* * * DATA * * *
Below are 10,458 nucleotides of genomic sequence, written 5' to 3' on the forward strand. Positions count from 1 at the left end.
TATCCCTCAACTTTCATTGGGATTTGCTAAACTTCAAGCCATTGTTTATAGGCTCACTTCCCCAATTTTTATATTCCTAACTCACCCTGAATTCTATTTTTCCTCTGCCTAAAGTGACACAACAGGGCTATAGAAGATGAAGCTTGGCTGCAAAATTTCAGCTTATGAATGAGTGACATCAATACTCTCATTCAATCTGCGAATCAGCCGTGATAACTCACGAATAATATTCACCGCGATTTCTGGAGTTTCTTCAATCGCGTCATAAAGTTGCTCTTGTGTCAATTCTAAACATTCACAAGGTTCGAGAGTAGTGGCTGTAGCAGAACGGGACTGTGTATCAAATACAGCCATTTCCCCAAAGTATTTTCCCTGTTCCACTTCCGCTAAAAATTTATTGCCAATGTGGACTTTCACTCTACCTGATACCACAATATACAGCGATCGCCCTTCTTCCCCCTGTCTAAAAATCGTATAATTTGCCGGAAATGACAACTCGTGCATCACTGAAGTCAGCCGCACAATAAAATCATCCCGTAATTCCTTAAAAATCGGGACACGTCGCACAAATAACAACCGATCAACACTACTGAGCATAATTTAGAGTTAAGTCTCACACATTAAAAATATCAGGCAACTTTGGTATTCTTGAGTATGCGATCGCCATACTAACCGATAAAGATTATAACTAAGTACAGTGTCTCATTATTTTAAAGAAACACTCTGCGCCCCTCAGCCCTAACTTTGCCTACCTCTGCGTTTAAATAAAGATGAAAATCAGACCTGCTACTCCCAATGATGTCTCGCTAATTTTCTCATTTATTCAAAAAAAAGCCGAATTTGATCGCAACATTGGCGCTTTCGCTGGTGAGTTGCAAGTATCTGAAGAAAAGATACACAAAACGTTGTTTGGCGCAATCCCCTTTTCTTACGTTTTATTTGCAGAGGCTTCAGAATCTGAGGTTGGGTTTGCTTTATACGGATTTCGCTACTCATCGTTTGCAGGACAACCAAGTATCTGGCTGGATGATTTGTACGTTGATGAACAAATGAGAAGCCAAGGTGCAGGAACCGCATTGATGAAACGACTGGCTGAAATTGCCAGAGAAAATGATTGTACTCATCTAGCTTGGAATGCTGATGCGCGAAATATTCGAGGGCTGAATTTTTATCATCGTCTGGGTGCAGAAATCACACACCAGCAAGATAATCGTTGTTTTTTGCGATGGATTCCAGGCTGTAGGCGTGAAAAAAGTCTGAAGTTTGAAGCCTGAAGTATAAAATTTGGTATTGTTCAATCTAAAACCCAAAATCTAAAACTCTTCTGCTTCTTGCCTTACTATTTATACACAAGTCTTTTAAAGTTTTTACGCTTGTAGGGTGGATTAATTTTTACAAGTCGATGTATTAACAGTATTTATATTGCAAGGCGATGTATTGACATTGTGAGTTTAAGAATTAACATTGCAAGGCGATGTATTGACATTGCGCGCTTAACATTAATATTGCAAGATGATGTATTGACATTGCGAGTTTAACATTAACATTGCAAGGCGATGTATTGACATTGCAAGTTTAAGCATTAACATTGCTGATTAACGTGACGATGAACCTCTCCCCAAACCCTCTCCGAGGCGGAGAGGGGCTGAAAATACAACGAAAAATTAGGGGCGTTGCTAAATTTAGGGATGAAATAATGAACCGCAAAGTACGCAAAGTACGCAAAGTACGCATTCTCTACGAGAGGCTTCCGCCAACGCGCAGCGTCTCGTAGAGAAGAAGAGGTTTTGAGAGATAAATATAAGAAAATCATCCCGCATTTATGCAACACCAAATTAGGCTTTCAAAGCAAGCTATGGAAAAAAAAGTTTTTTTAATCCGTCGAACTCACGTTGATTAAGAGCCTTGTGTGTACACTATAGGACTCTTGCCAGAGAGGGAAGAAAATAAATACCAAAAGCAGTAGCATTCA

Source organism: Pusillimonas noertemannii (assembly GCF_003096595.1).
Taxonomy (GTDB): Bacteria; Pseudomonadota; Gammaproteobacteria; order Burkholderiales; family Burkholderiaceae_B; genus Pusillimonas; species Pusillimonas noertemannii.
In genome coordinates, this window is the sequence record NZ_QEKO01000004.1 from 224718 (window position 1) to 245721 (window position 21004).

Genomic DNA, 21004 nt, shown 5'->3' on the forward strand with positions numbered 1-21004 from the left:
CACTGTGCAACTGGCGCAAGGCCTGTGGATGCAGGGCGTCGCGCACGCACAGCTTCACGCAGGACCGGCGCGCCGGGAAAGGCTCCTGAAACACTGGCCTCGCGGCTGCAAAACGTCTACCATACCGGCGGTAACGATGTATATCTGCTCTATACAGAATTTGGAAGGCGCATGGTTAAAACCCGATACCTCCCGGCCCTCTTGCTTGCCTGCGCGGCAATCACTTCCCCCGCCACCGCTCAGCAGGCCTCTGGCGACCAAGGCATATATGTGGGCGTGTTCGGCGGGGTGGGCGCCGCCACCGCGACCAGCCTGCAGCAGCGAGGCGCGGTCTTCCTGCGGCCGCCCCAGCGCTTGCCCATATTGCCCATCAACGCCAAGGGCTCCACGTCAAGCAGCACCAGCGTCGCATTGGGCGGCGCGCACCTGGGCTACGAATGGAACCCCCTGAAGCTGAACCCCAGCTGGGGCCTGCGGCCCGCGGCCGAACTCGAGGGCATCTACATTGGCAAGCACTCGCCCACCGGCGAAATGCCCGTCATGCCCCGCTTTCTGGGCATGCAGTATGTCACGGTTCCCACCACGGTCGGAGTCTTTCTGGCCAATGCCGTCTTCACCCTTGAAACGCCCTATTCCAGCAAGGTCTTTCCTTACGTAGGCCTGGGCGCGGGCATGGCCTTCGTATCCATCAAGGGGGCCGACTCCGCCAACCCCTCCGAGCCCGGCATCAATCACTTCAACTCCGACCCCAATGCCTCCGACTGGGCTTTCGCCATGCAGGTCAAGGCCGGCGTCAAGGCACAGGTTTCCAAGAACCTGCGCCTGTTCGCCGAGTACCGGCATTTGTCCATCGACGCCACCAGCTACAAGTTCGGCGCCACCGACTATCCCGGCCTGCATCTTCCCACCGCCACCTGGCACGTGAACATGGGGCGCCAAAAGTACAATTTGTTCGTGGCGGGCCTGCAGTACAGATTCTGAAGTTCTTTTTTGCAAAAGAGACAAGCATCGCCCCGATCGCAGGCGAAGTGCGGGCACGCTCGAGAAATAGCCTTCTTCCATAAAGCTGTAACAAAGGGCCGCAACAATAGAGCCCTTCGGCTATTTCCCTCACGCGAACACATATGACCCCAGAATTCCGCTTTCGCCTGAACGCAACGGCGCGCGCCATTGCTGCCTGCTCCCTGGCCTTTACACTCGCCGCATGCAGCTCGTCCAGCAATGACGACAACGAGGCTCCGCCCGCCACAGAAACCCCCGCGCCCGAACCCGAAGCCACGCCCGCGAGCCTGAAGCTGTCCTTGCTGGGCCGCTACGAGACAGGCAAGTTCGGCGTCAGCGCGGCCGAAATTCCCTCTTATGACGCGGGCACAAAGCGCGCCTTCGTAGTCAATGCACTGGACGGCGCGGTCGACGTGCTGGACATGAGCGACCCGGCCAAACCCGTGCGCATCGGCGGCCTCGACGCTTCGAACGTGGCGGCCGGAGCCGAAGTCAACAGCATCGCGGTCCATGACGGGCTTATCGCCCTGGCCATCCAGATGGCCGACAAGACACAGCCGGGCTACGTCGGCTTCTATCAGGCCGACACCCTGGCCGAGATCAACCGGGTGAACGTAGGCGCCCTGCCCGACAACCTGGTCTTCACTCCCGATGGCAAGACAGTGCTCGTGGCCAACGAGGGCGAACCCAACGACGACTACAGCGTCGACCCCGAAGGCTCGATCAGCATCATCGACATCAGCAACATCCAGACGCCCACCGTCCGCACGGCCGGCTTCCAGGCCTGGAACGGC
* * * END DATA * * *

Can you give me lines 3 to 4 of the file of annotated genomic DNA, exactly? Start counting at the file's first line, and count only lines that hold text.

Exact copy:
Source organism: Pusillimonas noertemannii (assembly GCF_003096595.1).
Taxonomy (GTDB): Bacteria; Pseudomonadota; Gammaproteobacteria; order Burkholderiales; family Burkholderiaceae_B; genus Pusillimonas; species Pusillimonas noertemannii.